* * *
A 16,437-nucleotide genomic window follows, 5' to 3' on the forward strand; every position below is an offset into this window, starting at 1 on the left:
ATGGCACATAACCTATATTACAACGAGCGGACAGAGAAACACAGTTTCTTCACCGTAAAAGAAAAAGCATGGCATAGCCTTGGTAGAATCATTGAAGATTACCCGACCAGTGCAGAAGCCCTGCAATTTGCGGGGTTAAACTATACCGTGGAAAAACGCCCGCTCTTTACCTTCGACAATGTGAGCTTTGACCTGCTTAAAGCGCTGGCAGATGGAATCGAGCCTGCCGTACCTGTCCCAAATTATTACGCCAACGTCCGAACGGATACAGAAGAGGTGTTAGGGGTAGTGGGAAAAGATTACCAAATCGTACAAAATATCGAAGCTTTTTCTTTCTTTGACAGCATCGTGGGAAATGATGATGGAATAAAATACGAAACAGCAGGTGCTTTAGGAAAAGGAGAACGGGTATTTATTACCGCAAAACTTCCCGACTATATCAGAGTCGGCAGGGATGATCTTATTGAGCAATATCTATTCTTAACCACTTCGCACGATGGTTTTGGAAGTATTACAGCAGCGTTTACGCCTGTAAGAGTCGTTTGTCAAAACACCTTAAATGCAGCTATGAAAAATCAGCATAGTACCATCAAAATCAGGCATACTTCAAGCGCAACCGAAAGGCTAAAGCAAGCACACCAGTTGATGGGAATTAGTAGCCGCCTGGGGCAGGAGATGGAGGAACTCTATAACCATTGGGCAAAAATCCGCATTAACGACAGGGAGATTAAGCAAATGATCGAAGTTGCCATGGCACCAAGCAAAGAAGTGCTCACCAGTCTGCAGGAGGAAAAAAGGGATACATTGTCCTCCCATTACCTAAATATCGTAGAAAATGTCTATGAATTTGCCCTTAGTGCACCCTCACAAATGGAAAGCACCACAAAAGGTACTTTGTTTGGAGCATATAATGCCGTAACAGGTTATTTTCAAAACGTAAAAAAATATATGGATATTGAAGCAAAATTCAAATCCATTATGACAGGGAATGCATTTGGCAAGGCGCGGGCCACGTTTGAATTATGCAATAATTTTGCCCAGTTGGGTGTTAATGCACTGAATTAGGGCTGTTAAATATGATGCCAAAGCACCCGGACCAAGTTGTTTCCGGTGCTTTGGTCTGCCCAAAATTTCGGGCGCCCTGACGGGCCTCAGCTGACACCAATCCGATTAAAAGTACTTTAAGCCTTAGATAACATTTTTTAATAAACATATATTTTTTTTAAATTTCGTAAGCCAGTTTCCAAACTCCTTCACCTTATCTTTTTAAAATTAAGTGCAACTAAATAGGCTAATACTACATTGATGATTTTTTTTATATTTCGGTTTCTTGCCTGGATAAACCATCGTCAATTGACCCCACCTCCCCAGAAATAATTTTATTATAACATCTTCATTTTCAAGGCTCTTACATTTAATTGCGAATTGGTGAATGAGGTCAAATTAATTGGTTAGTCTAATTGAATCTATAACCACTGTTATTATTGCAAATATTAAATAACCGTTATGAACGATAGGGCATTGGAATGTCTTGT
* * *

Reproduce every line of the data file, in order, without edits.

A 16,437-nucleotide genomic window follows, 5' to 3' on the forward strand; every position below is an offset into this window, starting at 1 on the left:
ATGGCACATAACCTATATTACAACGAGCGGACAGAGAAACACAGTTTCTTCACCGTAAAAGAAAAAGCATGGCATAGCCTTGGTAGAATCATTGAAGATTACCCGACCAGTGCAGAAGCCCTGCAATTTGCGGGGTTAAACTATACCGTGGAAAAACGCCCGCTCTTTACCTTCGACAATGTGAGCTTTGACCTGCTTAAAGCGCTGGCAGATGGAATCGAGCCTGCCGTACCTGTCCCAAATTATTACGCCAACGTCCGAACGGATACAGAAGAGGTGTTAGGGGTAGTGGGAAAAGATTACCAAATCGTACAAAATATCGAAGCTTTTTCTTTCTTTGACAGCATCGTGGGAAATGATGATGGAATAAAATACGAAACAGCAGGTGCTTTAGGAAAAGGAGAACGGGTATTTATTACCGCAAAACTTCCCGACTATATCAGAGTCGGCAGGGATGATCTTATTGAGCAATATCTATTCTTAACCACTTCGCACGATGGTTTTGGAAGTATTACAGCAGCGTTTACGCCTGTAAGAGTCGTTTGTCAAAACACCTTAAATGCAGCTATGAAAAATCAGCATAGTACCATCAAAATCAGGCATACTTCAAGCGCAACCGAAAGGCTAAAGCAAGCACACCAGTTGATGGGAATTAGTAGCCGCCTGGGGCAGGAGATGGAGGAACTCTATAACCATTGGGCAAAAATCCGCATTAACGACAGGGAGATTAAGCAAATGATCGAAGTTGCCATGGCACCAAGCAAAGAAGTGCTCACCAGTCTGCAGGAGGAAAAAAGGGATACATTGTCCTCCCATTACCTAAATATCGTAGAAAATGTCTATGAATTTGCCCTTAGTGCACCCTCACAAATGGAAAGCACCACAAAAGGTACTTTGTTTGGAGCATATAATGCCGTAACAGGTTATTTTCAAAACGTAAAAAAATATATGGATATTGAAGCAAAATTCAAATCCATTATGACAGGGAATGCATTTGGCAAGGCGCGGGCCACGTTTGAATTATGCAATAATTTTGCCCAGTTGGGTGTTAATGCACTGAATTAGGGCTGTTAAATATGATGCCAAAGCACCCGGACCAAGTTGTTTCCGGTGCTTTGGTCTGCCCAAAATTTCGGGCGCCCTGACGGGCCTCAGCTGACACCAATCCGATTAAAAGTACTTTAAGCCTTAGATAACATTTTTTAATAAACATATATTTTTTTTAAATTTCGTAAGCCAGTTTCCAAACTCCTTCACCTTATCTTTTTAAAATTAAGTGCAACTAAATAGGCTAATACTACATTGATGATTTTTTTTATATTTCGGTTTCTTGCCTGGATAAACCATCGTCAATTGACCCCACCTCCCCAGAAATAATTTTATTATAACATCTTCATTTTCAAGGCTCTTACATTTAATTGCGAATTGGTGAATGAGGTCAAATTAATTGGTTAGTCTAATTGAATCTATAACCACTGTTATTATTGCAAATATTAAATAACCGTTATGAACGATAGGGCATTGGAATGTCTTGT